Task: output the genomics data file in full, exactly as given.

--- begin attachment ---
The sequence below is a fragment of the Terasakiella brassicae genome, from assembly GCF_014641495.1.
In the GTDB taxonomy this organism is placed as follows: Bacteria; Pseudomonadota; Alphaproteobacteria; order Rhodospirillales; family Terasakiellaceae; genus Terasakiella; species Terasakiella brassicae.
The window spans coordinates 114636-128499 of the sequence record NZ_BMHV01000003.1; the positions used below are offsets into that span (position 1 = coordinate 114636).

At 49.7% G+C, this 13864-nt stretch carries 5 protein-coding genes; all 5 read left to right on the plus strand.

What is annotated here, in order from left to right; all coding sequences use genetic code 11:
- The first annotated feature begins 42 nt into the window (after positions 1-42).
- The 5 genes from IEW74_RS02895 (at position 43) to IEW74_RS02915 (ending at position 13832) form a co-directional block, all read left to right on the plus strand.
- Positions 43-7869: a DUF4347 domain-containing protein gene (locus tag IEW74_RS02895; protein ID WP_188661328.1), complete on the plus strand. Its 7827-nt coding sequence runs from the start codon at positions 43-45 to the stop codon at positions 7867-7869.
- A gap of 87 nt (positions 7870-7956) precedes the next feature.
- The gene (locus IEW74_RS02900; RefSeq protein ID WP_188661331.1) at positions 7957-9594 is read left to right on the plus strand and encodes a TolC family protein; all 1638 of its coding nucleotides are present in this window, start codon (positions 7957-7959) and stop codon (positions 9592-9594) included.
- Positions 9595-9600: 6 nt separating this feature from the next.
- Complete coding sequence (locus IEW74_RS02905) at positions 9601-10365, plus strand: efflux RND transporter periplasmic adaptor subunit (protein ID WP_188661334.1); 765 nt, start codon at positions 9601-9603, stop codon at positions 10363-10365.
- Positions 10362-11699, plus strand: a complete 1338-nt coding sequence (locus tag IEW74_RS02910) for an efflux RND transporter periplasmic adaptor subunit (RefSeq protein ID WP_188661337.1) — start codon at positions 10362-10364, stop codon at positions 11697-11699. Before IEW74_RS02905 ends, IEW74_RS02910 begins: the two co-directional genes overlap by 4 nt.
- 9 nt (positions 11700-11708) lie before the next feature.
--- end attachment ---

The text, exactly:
The sequence below is a fragment of the Terasakiella brassicae genome, from assembly GCF_014641495.1.
In the GTDB taxonomy this organism is placed as follows: Bacteria; Pseudomonadota; Alphaproteobacteria; order Rhodospirillales; family Terasakiellaceae; genus Terasakiella; species Terasakiella brassicae.
The window spans coordinates 114636-128499 of the sequence record NZ_BMHV01000003.1; the positions used below are offsets into that span (position 1 = coordinate 114636).

At 49.7% G+C, this 13864-nt stretch carries 5 protein-coding genes; all 5 read left to right on the plus strand.

What is annotated here, in order from left to right; all coding sequences use genetic code 11:
- The first annotated feature begins 42 nt into the window (after positions 1-42).
- The 5 genes from IEW74_RS02895 (at position 43) to IEW74_RS02915 (ending at position 13832) form a co-directional block, all read left to right on the plus strand.
- Positions 43-7869: a DUF4347 domain-containing protein gene (locus tag IEW74_RS02895; protein ID WP_188661328.1), complete on the plus strand. Its 7827-nt coding sequence runs from the start codon at positions 43-45 to the stop codon at positions 7867-7869.
- A gap of 87 nt (positions 7870-7956) precedes the next feature.
- The gene (locus IEW74_RS02900; RefSeq protein ID WP_188661331.1) at positions 7957-9594 is read left to right on the plus strand and encodes a TolC family protein; all 1638 of its coding nucleotides are present in this window, start codon (positions 7957-7959) and stop codon (positions 9592-9594) included.
- Positions 9595-9600: 6 nt separating this feature from the next.
- Complete coding sequence (locus IEW74_RS02905) at positions 9601-10365, plus strand: efflux RND transporter periplasmic adaptor subunit (protein ID WP_188661334.1); 765 nt, start codon at positions 9601-9603, stop codon at positions 10363-10365.
- Positions 10362-11699, plus strand: a complete 1338-nt coding sequence (locus tag IEW74_RS02910) for an efflux RND transporter periplasmic adaptor subunit (RefSeq protein ID WP_188661337.1) — start codon at positions 10362-10364, stop codon at positions 11697-11699. Before IEW74_RS02905 ends, IEW74_RS02910 begins: the two co-directional genes overlap by 4 nt.
- 9 nt (positions 11700-11708) lie before the next feature.